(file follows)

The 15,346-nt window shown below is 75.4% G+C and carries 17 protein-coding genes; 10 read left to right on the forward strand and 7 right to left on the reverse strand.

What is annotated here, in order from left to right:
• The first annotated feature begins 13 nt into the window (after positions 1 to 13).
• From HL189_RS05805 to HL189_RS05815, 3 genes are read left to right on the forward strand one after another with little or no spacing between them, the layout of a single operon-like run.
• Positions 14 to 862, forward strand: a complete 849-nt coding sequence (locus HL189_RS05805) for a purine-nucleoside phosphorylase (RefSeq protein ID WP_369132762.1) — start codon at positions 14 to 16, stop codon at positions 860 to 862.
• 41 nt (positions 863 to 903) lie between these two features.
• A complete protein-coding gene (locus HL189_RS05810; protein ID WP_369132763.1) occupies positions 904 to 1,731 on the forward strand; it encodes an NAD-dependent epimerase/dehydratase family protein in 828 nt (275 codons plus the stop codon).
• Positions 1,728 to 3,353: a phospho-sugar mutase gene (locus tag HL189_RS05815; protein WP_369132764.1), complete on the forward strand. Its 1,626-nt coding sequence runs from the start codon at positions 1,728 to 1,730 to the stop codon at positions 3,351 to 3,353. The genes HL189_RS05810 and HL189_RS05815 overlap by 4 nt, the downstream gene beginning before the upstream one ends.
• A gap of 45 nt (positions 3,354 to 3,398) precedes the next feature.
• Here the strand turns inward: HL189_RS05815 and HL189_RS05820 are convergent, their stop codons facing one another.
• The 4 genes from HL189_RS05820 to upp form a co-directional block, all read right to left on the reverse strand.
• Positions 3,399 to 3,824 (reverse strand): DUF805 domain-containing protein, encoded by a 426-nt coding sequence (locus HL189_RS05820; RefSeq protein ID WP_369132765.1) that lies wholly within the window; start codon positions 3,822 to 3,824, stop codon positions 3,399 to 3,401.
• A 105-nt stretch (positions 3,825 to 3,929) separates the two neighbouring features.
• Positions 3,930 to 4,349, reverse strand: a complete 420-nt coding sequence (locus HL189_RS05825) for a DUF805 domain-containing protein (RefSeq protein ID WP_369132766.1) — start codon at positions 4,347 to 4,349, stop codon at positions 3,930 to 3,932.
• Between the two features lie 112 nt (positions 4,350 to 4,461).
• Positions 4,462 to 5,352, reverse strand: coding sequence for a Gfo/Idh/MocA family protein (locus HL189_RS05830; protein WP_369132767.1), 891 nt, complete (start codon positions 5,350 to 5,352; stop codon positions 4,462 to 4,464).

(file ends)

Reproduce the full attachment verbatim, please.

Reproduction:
The 15,346-nt window shown below is 75.4% G+C and carries 17 protein-coding genes; 10 read left to right on the forward strand and 7 right to left on the reverse strand.

What is annotated here, in order from left to right:
• The first annotated feature begins 13 nt into the window (after positions 1 to 13).
• From HL189_RS05805 to HL189_RS05815, 3 genes are read left to right on the forward strand one after another with little or no spacing between them, the layout of a single operon-like run.
• Positions 14 to 862, forward strand: a complete 849-nt coding sequence (locus HL189_RS05805) for a purine-nucleoside phosphorylase (RefSeq protein ID WP_369132762.1) — start codon at positions 14 to 16, stop codon at positions 860 to 862.
• 41 nt (positions 863 to 903) lie between these two features.
• A complete protein-coding gene (locus HL189_RS05810; protein ID WP_369132763.1) occupies positions 904 to 1,731 on the forward strand; it encodes an NAD-dependent epimerase/dehydratase family protein in 828 nt (275 codons plus the stop codon).
• Positions 1,728 to 3,353: a phospho-sugar mutase gene (locus tag HL189_RS05815; protein WP_369132764.1), complete on the forward strand. Its 1,626-nt coding sequence runs from the start codon at positions 1,728 to 1,730 to the stop codon at positions 3,351 to 3,353. The genes HL189_RS05810 and HL189_RS05815 overlap by 4 nt, the downstream gene beginning before the upstream one ends.
• A gap of 45 nt (positions 3,354 to 3,398) precedes the next feature.
• Here the strand turns inward: HL189_RS05815 and HL189_RS05820 are convergent, their stop codons facing one another.
• The 4 genes from HL189_RS05820 to upp form a co-directional block, all read right to left on the reverse strand.
• Positions 3,399 to 3,824 (reverse strand): DUF805 domain-containing protein, encoded by a 426-nt coding sequence (locus HL189_RS05820; RefSeq protein ID WP_369132765.1) that lies wholly within the window; start codon positions 3,822 to 3,824, stop codon positions 3,399 to 3,401.
• A 105-nt stretch (positions 3,825 to 3,929) separates the two neighbouring features.
• Positions 3,930 to 4,349, reverse strand: a complete 420-nt coding sequence (locus HL189_RS05825) for a DUF805 domain-containing protein (RefSeq protein ID WP_369132766.1) — start codon at positions 4,347 to 4,349, stop codon at positions 3,930 to 3,932.
• Between the two features lie 112 nt (positions 4,350 to 4,461).
• Positions 4,462 to 5,352, reverse strand: coding sequence for a Gfo/Idh/MocA family protein (locus HL189_RS05830; protein WP_369132767.1), 891 nt, complete (start codon positions 5,350 to 5,352; stop codon positions 4,462 to 4,464).